Should capital outlay rule out investment?It’s a broadbrush statement but yes, the capital outlay for certain digital technologies can seem cost prohibitive. It can certainly prove to be an expensive mistake if the technology is wrong for your business and fails to deliver the benefits you hoped for. While an investment in digital technologies is unlikely to be of the scale that would contribute to another Hanjin Shipping collapse, any financial risk in a margin-hit industry like ours must be considered carefully. An overriding consideration here is the broad range of compliance issues for ship operators that makes a technological investment necessary. ECDIS is a good example of this. SOLAS Regulations mean each vessel requires ECDIS, and they come at a typical cost of between $US10,000 and $US30,000 per vessel. While this is an expense, the benefits of the technology do make some sense. Administration on the bridge is reduced and navigation is enhanced – so it’s a positive step forward in terms of cost and safety. Many technologies can be viewed in a similar way. Leasing is an option that can eliminate or reduce capital outlay on technologies such as ECDIS. For example, we’re working with SRH Partnership to provide vessels with a state-of-the-art Danelec ECDIS system bundled with our NaviPlanner™ route planning software at a fixed monthly cost. There’s no capital outlay, which reduces risk and makes the investment affordable. Futhermore the subscription enables use of the technology over a defined period of time. When the lease ends a new contract – or new hardware and software – can be put in place, future-proofing the expense so that you achieve long-term benefits. It’s also allowable expense to put against tax in most territories.
Delivering long-term benefit in operationThe key to deriving long-term benefit is how the digital technology performs at the point of use. Whatever technology you invest in – whether it’s connectivity, logistics, navigation, tracking or energy saving – it should deliver a benefit. This could be quantified in many ways, such as cost savings, time efficiencies, reliability, reduced emissions, customer service, safety and more. At Nautisk our expertise is in navigation, but the range of benefits we consider when developing digital technologies are shared by many of the good quality digital technologies that enhance modern commercial shipping. For example, digital assets for the most part require connectivity. We have ensured our digital charts and publications can easily be handled via the standard VSAT trunk that most vessels will already have on board, and software like NaviPlanner™ operates on existing hardware running Windows 7 or above eliminating capital outlay. We’ve also developed our own protocol that combats poor data speeds and signal, which can be an issue with satcoms during a voyage. ECTP (Efficient Content Transfer Protocol) reduces file size through data compression and resumes downloads from last drop out to maintain file integrity, and is used across our digital portfolio. For the shipping company the result of the digital implementation can be many fold. In the case of digital charts and publications, by way of example, there is:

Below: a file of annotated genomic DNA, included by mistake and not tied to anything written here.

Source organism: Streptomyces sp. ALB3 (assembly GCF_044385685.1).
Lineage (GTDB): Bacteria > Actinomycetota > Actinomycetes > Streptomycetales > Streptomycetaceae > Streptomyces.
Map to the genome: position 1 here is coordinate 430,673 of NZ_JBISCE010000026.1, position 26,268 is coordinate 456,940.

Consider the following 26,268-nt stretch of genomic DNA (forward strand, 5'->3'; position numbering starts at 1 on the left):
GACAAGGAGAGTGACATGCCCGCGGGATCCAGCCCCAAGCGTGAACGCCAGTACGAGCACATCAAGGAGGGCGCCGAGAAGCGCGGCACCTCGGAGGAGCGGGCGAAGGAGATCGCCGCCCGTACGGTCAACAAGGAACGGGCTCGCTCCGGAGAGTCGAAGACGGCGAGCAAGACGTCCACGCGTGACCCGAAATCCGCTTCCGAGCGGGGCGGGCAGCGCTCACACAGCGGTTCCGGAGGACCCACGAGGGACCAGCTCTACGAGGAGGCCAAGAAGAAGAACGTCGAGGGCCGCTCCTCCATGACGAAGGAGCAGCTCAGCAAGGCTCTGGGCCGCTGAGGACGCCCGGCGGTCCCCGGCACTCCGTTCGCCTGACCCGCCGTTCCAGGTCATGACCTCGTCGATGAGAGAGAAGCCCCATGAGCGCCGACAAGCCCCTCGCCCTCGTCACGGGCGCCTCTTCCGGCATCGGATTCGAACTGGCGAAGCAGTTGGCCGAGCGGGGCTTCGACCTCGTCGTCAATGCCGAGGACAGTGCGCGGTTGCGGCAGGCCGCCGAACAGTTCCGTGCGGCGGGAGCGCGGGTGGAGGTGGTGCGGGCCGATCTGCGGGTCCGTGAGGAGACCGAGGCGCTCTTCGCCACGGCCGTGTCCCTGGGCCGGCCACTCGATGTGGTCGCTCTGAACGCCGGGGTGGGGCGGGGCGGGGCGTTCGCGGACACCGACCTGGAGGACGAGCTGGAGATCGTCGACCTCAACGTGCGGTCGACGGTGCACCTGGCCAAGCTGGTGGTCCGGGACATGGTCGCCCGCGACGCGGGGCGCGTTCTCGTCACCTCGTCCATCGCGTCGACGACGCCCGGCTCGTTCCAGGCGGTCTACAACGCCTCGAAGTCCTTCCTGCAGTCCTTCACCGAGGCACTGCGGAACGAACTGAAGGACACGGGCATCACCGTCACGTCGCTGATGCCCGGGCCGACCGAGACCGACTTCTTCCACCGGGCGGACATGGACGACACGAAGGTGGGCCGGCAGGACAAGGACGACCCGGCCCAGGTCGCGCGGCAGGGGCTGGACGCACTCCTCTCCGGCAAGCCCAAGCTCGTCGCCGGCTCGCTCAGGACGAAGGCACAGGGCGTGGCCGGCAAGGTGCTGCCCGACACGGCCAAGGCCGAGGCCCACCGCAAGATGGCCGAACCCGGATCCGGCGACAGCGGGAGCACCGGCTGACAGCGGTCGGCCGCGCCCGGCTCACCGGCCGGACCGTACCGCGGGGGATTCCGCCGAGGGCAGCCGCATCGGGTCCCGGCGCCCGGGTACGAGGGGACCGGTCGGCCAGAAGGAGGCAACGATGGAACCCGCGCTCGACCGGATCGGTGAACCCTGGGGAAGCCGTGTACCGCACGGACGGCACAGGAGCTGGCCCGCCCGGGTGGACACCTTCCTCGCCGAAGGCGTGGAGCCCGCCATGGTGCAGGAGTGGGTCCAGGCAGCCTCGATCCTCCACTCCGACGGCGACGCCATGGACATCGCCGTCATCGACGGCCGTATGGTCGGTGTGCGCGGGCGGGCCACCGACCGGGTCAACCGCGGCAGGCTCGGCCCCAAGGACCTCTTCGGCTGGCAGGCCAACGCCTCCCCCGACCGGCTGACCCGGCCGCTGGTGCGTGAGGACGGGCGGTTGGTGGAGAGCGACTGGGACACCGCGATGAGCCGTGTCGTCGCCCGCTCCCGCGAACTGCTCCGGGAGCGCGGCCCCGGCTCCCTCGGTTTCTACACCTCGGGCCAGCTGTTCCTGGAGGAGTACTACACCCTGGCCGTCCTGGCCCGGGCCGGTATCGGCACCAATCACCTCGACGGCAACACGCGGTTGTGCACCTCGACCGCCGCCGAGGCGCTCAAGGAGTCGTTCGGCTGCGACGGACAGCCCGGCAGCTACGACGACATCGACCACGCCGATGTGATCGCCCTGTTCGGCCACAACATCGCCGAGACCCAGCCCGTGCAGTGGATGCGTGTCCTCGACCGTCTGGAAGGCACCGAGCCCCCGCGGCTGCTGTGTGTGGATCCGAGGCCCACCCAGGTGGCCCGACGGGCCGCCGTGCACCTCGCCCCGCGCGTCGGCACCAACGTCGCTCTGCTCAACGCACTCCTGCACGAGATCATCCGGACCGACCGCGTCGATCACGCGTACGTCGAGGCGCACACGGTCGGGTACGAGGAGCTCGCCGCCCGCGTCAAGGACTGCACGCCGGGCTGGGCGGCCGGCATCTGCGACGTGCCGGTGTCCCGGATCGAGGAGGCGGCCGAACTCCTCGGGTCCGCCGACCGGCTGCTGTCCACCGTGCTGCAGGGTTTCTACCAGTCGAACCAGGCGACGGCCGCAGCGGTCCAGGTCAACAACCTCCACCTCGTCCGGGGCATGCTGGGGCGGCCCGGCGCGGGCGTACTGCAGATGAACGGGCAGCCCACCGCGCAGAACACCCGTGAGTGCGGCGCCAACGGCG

- a cost saving against shipping of printed charts and publications
- a time saving because the charts are downloaded in seconds and updated automatically
- a productivity improvement because bridge officers can work more effectively and therefore focus on other important jobs
- better budgeting because subscriptions can be managed monthly, and per vessel or per fleet
- space saving because shelves of literature can be replaced by a tablet such as our NaviTab
- a CO2 saving compared to air freight of the documents alongside and fewer trees pulped for print, so you help save the planet too!